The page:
Bright, bold, fun, colourful, loud, oversized and traffic-stopping! Storefront windows are your hardest working employees, so give them the tools to do the job right. Clothes on mannequins, shoes on pedestals or perfectly lined up jam jars aren’t head turners. Your window is like a movie preview—it must tell enough of a great story that viewers are drawn in and intrigued.
3 Tips For Storefront Window Displays That Attract Shoppers
Tip #1 – Don’t wing it.
Start with paper and pen and sketch it out. This keeps you focused and ensures you incorporate the must-have elements mentioned below. You may hand the task of window dressing to another staff so this ensures your ideas are understood.
Start with a theme, aka your ‘window story’: holiday/commercial (Christmas, Halloween, Mothers Day, Back to School), seasonal (fall, spring), creative/ industry-specific (Renos Gone Wrong, Designer Days, 100 Years of Shoes, humour/memes, movie rip-offs, live actors, a peek in the kitchen, etc).
Be creative: a Christmas tree knocked over with a dog chewing an ornament will get more reaction than a pretty tree and wrapped gifts. Imagine the fun of a ‘door crasher’ themed window.
Know your goal: (eg. Sell raincoats. Sell giftware. Share that you have delivery).
Tip #2 – Know your window space.
Head outside: know the eye level centre point for walkers, and build out from your centre point. Think ‘oversized’ so drivers and those across the street can see (items are smaller in the distance). How far down can you hang things? Shelves, items leaning, flooring—what can be easily seen and what will need elevation or emphasis? Sparse is better than jammed, and high priced items need breathing room so don’t lose them in clutter. You want a focal point like the red umbrella in the sketch above.
Don’t let shadows or window lettering cover your display. Below shows white products behind white text—bland and easy to walk or drive by. One check mark is that you can see inside—avoid blocking the ‘peek in’ if possible.
Take pictures and keep a ‘windows’ album for reference. You will see where a punch of colour works best, how big signs need to be, elevations that work, props that can be re-purposed, effective lighting, and you can repeat elements (but not entire windows).
Tip #3 – Create and plan for humans.
Walkers who are deep in thought, talking with a friend or on their phones need to be distracted by lights, movement, bold design, crazy props, bright colours and large items. Make use of fans blowing colourful paper, flashing/scrolling letters or TV monitors in your window displays. If you can have speakers outside, play music, recordings or voice gift suggestions.
Humans find balance pleasing and chaos anxiety-creating. Darker at bottom and
light/colourful on top works well, mimicking the earth up to sky. Vary the heights, widths, shapes and textures but follow your plan: product, prop sizes and quantities need to be balanced with the full space used.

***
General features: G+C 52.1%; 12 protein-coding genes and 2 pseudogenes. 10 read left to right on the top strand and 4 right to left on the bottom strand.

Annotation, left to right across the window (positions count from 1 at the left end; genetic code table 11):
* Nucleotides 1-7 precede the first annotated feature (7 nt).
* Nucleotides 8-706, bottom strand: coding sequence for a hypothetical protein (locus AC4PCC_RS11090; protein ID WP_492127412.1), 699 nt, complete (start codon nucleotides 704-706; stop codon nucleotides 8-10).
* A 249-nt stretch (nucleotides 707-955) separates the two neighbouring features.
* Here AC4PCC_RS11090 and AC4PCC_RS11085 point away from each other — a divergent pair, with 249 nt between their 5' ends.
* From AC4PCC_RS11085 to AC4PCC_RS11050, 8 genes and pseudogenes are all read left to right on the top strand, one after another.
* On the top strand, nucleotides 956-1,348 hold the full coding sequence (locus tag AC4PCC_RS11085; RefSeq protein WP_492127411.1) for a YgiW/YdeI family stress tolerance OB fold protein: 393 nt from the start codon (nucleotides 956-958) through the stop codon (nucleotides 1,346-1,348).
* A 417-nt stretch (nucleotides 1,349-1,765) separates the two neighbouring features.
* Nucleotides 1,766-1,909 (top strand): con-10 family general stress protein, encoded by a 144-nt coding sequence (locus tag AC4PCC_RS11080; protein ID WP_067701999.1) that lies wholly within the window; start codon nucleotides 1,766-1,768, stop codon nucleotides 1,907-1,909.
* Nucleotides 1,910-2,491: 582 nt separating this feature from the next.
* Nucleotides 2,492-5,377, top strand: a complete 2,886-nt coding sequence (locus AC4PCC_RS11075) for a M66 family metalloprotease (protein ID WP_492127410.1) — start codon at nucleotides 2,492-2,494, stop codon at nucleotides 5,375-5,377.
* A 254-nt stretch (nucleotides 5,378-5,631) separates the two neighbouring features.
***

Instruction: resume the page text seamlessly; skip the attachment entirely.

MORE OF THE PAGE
Five bright circles up high (an Olympic theme but fun hula hoop/playtime). Drivers see full-sized people (back lit for drama). Prop risers elevate the display (centre point) and create balance (two risers built out from middle riser, dark colours on bottom up to light). You can peek inside: “It’s fun in here!” (hands up/jumping).
Bright and exciting, just like a day at the beach! Over-sized photos up in the centre. Product is mixed with cool props: life savers provide different sizes, colours, patterns, with the base serving as the ocean and the ‘sun spot’ lit up on a yellow prop.
Every business must solve a problem—this swim suit store is a ‘life saver’ when looking for beachwear, and they sell everything you need. The full space is used but stays in the ‘lots-to-see-here’ territory because it’s balanced.
BIG Scrabble letters draw us in; mannequins of students walking by (wearing product) are inside the window—clever! Props of fall leaves, books and you can peek into the store. Red shoes also give hit of colour. I wonder if anyone takes a selfie with their mannequin friends?
Toys and shoes are small products, so over-sized words and pictures are used (actual product at human eye level / centre point). Bright colours (L) and stark contrast (R). Take photos of your small products and create over-sized posters to hang.
Great start on left, but a big sun or blue skies would have added to this beach scene. The right needs work: sign over the product with no theme, just hung up backpacks. Big pencil props and a chalkboard with ‘50% off’ handwritten would start to set the ‘school’ theme.
Windows are incredible contributors to your integrated marketing plan goals. They can engage, sell, create curiosity, educate, dazzle, impress, evoke emotions, build relationships, entertain, and make first impressions—invest in this ‘motion picture’.
Tag us online in pictures of your best window displays so we can share!
Next in the 3-Part Customer Appeal Series:
Check out part one on Curb Appeal and keep your eyes peeled for part three ‘Interior Traffic and Design Plans to Increase Sales.’